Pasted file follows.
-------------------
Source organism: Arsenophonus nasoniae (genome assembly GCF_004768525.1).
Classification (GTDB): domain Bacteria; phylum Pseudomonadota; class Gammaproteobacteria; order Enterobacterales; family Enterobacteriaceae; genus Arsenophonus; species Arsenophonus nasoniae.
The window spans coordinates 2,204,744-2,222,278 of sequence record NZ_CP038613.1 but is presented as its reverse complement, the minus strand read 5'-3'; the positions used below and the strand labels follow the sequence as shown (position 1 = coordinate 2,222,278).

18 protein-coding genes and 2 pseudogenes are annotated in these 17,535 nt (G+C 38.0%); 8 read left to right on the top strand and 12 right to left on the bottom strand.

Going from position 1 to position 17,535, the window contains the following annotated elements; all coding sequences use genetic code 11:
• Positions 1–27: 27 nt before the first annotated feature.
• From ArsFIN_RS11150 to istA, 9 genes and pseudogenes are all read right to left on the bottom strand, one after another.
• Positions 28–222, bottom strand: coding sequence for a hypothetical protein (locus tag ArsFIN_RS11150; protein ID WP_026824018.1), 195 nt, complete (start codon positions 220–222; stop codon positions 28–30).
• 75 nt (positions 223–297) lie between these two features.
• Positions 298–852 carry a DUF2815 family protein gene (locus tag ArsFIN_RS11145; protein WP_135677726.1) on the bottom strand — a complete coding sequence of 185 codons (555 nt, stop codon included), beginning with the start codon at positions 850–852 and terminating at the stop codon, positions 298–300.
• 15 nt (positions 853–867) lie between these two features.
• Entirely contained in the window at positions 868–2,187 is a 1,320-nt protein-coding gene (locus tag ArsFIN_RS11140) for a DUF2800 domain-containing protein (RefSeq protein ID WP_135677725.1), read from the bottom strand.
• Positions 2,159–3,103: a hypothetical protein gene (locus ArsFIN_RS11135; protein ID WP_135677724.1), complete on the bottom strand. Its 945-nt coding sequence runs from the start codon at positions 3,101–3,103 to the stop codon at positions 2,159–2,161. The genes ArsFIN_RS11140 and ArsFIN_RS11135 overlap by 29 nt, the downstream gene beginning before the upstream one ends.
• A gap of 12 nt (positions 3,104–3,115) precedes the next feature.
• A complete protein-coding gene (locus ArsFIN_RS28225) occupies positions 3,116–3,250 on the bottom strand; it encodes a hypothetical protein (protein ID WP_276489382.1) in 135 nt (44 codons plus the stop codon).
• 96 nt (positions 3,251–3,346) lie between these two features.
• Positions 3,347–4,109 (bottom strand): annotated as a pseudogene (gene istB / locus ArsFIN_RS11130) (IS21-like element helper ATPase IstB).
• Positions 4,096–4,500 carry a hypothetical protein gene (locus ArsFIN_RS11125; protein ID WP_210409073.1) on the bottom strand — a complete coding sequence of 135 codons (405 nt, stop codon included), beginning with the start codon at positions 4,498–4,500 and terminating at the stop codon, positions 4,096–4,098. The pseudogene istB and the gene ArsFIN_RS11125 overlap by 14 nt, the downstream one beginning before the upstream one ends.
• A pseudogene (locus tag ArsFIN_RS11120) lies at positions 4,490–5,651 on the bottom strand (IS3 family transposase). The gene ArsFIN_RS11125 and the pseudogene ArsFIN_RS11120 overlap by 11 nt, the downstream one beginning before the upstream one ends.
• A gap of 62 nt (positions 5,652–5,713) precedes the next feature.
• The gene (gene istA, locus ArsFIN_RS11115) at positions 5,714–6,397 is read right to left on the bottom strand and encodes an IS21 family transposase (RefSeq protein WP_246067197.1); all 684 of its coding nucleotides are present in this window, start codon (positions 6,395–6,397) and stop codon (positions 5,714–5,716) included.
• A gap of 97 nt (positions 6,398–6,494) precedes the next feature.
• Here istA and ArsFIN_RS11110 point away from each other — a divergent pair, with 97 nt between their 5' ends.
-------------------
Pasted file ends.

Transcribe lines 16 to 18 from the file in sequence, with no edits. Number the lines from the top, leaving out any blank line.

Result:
• 96 nt (positions 3,251–3,346) lie between these two features.
• Positions 3,347–4,109 (bottom strand): annotated as a pseudogene (gene istB / locus ArsFIN_RS11130) (IS21-like element helper ATPase IstB).
• Positions 4,096–4,500 carry a hypothetical protein gene (locus ArsFIN_RS11125; protein ID WP_210409073.1) on the bottom strand — a complete coding sequence of 135 codons (405 nt, stop codon included), beginning with the start codon at positions 4,498–4,500 and terminating at the stop codon, positions 4,096–4,098. The pseudogene istB and the gene ArsFIN_RS11125 overlap by 14 nt, the downstream one beginning before the upstream one ends.